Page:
In natural law ethics, nature and the natural processes of life are good while going against nature and natural human inclinations is bad.
According to Aristotle and his great Catholic commentator, Thomas Aquinas, there are four very basic natural human inclinations which are the good desires to (1) stay alive: (2) produce and care for a child; (3) learn the truth; (4) live amicably with others. In terms of morality, natural law says that our duties go along with these four natural inclinations.
In the late 1980s, a Long Island couple married and tried to have children but couldn’t so Maureen and Steven Kass turned to in vitro fertilization. For something like 9 years they kept trying but none of the fertilized eggs from Steven and Maureen ever came to the successful birth of a child. Finally, in their early 40s and still childless, Maureen and Steven decided to divorce. But then they faced a problem: What to do with the fertilized eggs still frozen in storage. Steven wanted the fertilized but frozen eggs destroyed as the contract they had signed said. Maureen wanted them saved for possible future implantation because she still wanted children and these frozen fertilized eggs were her only chance.
For this week’s discussion. answer ONLY TWO of the following three questions. Please answer the first question and then either one of the other following two:
 Do some research into the case of Maureen Kass vs. Steven Kass and answer the following (if you use a quote on the case, you must reference it and limit it to no more than 40 words and no more than one quote): What was and what was not natural or in keeping with our natural inclinations in this case of Maureen and Steven Kass and what difference does that make in terms of the moral questions at issue here? Who should have won this case and why based on natural law or natural inclinations? Are frozen fertilized eggs the property of anyone and if so whose and if not why not? How would the implantation of a fertilized egg in the womb change its status as property or person or what?
 Explain to a friend or someone you know the basics of natural law ethics as related to the four central natural inclinations of human beings. Tell the person how natural law ethics via John Locke also influenced the claims and wording of the U.S.’s Declaration of Independence (as noted in the eText) and ask them to explain their feelings about natural law ethics and how they influence this Declaration. What did they say? And then tell the person also that the most common criticism of natural law ethics in philosophy is that what IS should not be confused with what OUGHT TO BE. Ask them what does this mean and do they agree or disagree? Why? And what do you yourself think?
 Discuss the Heinz Dilemma (LINK (Links to an external site.)Links to an external site.) https://www.youtube.comiwatch?v=JIYJrcDmY with two different people (one male and one female) and, before discussing the feminist ethics of care, ask each of them separately how they’d resolve it. Share their ideas with the class. And, whatever the results, indicate also what you think about Gilligan’s ethics of care as a feminist moral theory (see the list on page 67 of the eText of traits generally associated with a male as compared to a female ethical perspective).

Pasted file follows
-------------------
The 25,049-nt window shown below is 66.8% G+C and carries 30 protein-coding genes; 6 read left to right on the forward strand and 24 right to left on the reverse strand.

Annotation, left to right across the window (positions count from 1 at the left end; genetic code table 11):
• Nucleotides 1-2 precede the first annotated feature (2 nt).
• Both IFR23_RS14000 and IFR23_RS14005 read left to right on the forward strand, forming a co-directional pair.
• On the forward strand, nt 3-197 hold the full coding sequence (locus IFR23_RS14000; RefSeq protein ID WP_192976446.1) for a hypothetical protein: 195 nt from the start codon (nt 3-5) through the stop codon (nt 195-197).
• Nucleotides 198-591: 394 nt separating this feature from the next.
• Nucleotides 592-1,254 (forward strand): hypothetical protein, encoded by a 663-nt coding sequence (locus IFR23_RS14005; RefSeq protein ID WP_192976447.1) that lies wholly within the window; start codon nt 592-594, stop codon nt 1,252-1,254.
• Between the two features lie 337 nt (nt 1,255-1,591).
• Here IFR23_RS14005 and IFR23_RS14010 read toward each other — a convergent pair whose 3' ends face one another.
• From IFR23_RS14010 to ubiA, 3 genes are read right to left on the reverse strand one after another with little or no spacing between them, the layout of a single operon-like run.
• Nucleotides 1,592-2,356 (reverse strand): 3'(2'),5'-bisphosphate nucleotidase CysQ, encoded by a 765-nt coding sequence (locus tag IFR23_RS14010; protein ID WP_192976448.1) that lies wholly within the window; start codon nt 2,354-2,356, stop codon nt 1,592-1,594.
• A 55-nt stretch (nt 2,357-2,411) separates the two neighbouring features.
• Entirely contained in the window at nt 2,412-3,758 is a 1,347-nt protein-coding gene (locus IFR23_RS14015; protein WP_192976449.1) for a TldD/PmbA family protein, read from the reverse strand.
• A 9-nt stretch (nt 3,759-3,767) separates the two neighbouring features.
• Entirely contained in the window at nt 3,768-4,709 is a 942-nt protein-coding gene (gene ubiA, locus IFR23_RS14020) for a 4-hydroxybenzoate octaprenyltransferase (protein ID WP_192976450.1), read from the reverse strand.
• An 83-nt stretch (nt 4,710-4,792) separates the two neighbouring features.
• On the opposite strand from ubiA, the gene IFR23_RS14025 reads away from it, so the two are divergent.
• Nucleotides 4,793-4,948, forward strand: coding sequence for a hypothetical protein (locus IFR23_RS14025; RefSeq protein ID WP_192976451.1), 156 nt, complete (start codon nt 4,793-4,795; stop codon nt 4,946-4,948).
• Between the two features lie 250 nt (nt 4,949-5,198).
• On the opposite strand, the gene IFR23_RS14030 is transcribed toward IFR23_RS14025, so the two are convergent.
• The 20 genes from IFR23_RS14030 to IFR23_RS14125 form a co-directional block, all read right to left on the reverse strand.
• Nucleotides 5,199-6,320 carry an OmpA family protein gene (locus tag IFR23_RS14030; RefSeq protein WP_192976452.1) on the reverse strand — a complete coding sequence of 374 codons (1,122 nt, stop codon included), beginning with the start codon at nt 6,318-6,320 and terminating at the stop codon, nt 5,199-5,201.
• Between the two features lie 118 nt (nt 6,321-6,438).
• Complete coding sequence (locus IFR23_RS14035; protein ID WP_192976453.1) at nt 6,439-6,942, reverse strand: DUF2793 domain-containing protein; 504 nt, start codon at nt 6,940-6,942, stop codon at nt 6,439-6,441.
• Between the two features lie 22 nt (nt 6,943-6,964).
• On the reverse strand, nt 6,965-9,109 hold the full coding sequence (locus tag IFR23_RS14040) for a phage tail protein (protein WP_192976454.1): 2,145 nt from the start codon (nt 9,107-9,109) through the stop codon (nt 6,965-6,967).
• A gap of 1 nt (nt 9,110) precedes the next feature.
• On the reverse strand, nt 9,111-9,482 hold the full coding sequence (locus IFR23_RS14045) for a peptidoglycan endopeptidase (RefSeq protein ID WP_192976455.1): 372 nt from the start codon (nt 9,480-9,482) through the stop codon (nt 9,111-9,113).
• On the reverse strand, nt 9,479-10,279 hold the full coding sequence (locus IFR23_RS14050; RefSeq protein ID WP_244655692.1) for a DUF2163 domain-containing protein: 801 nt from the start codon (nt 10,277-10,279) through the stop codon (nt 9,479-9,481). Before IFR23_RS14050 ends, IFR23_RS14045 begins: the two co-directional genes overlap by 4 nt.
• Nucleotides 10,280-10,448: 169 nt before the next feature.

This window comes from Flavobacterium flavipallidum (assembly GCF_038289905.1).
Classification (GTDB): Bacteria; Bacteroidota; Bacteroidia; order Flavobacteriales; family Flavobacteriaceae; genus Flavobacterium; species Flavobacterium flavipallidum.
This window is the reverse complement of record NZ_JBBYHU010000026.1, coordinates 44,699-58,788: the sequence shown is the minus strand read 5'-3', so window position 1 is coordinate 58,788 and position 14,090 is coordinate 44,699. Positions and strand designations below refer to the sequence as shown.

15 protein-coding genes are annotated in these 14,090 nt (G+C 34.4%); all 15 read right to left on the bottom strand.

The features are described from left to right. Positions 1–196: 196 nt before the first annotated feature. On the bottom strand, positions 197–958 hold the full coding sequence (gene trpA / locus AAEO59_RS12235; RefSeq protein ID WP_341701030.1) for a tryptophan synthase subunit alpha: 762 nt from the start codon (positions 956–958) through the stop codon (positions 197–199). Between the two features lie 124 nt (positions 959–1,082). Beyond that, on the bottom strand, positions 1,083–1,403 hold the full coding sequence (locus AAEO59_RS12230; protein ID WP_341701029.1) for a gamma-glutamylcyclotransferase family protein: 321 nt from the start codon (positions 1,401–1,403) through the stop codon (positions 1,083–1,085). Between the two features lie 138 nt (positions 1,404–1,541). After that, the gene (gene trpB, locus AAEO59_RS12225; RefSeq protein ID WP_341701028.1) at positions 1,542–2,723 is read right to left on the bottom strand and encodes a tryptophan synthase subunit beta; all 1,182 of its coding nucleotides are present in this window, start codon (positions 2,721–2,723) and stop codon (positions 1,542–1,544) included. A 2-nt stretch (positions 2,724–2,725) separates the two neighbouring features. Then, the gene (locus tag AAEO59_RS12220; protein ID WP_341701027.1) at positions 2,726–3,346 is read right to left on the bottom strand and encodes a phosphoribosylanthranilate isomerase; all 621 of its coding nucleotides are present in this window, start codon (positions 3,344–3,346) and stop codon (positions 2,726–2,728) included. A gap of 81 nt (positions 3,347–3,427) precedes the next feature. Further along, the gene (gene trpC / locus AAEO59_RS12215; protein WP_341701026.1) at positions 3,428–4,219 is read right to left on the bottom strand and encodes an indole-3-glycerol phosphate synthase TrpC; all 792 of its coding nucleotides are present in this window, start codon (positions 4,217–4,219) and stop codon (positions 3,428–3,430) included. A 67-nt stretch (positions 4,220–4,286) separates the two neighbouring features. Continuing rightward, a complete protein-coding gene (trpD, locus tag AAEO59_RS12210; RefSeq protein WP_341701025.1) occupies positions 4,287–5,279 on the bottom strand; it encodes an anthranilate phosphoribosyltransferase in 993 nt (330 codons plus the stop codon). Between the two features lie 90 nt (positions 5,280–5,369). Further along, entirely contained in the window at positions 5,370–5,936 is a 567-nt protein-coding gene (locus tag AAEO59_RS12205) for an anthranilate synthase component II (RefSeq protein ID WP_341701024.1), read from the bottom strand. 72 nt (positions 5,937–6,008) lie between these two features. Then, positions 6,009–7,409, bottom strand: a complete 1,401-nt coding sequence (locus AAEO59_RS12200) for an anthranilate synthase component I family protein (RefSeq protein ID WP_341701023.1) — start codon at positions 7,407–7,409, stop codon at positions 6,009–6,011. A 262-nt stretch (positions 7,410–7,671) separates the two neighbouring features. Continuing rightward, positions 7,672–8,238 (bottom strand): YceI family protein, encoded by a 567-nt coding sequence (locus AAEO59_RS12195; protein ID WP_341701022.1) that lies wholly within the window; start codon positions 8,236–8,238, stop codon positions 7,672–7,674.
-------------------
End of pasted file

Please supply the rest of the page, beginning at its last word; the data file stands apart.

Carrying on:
Canada entered World War One as another country considered to be part of the British colony, and left it with a refined sense of nationalism that would finally lead to the end of Britain’s authority over Canada. The Canadian victory in Vimy ridge brought Canada a sense of pride. Women’s active role in Canada during World War One changed the views of many Canadians in a positive way. Canada’s achievements during the Great World War made Canadians have more love and loyalty to their country. Men and women had battled relentlessly during World War One and earned great respect from their country, which caused the increase of Canadian nationalism. Canada’s involvement and victory in the battle of Vimy Ridge changed the views of many Canadian’s and it brought them a greater sense of nationalism. “Historians have said ‘Canadian nationalism was born atop the Vimy Ridge in the northern France on April 9, 1917, when the 100,000- strong Canadian corps claimed a strategic prize from the Germans near Arras, France that other allies had failed to capture’.” After Canada conquered Vimy ridge, Canada was the first allied force that achieved a victory against the Germans. Canadian troops from then on gained the reputation of being tough, courageous, and successful fighters. Their outstanding achievement in the battle of Vimy ridge is what brought them a sense of pride. The feeling of empowerment and respect from other nations is what enhanced Canadian nationalism during and after the Great World War. Canada’s achievements in the battle of Vimy Ridge brought a great sense of accomplishment to many Canadians. “The victory at Vimy, won by troops from every part of the country, helped unite many Canadians in pride at the courage of their citizen-soldiers, and established a feeling of real nationhood.”During the battle of Vimy Ridge, it was the first time all Canadians fought together in a combined force. This encouraged troops to come together as one nation and work as a team to defeat the Germans at Vimy Ridge and is what helped unite many Canadians in a sense of greatness and pride. This is what made Canada considered an independent nation and that is what contributed to the increase of Canadian nationalism. The outlook of many Canadians changed as the success and victory of the battle of Vimy Ridge had brought them a better sense of nationalism. “It is difficult to avoid the conclusion that if Vimy Ridge had been captured by a British or French formation instead of the Canadian Corps, this action would not enjoy its current celebrity,” ‘Sheffield writes.”Vimy Ridge resonates largely because of its role in the growth of Canadian nationalism.”‘ Canadians after the success of Vimy Ridge believed that they could stand on their own two feet and fight for them selves without the help of Britain or other allied nations. This proved Canada was a strong country and an independent one too. This in turn is what made Canada have a greater sense of devotion to its country. The role of women in Canada during World War One changed the perspective of many Canadians and increased their sense of nationalism. “Women were an essential component of the Canadian war effort and their efforts on the home front, in factories as well as on the battlefront were important to a successful outcome.”During World War One woman were called on by necessity to do work and take on roles that were outside their traditional expectations. They became an important part of Canadian society, and became more valued by the people of Canada. This wasn’t considered the norm back in the day for women to be doing things like that. By Canada encouraging women to be involved in helping out in the war and at the home front, more Canadians have a greater sense of nationalism because they feel like their treating women with more respect. Canadian women performed no less than men did during the Great War. “Many Canadian women worked in factories. Their contribution to the war showed that women had great courage and could do the same things the men could do.”  Women moved into the labor force to do the jobs of men so that they can earn a living, help out the country and the men fighting over seas. This increased nationalism in Canada because Women had gained more rights and had a more active role in the society, which brought Canada closer to its national identity.>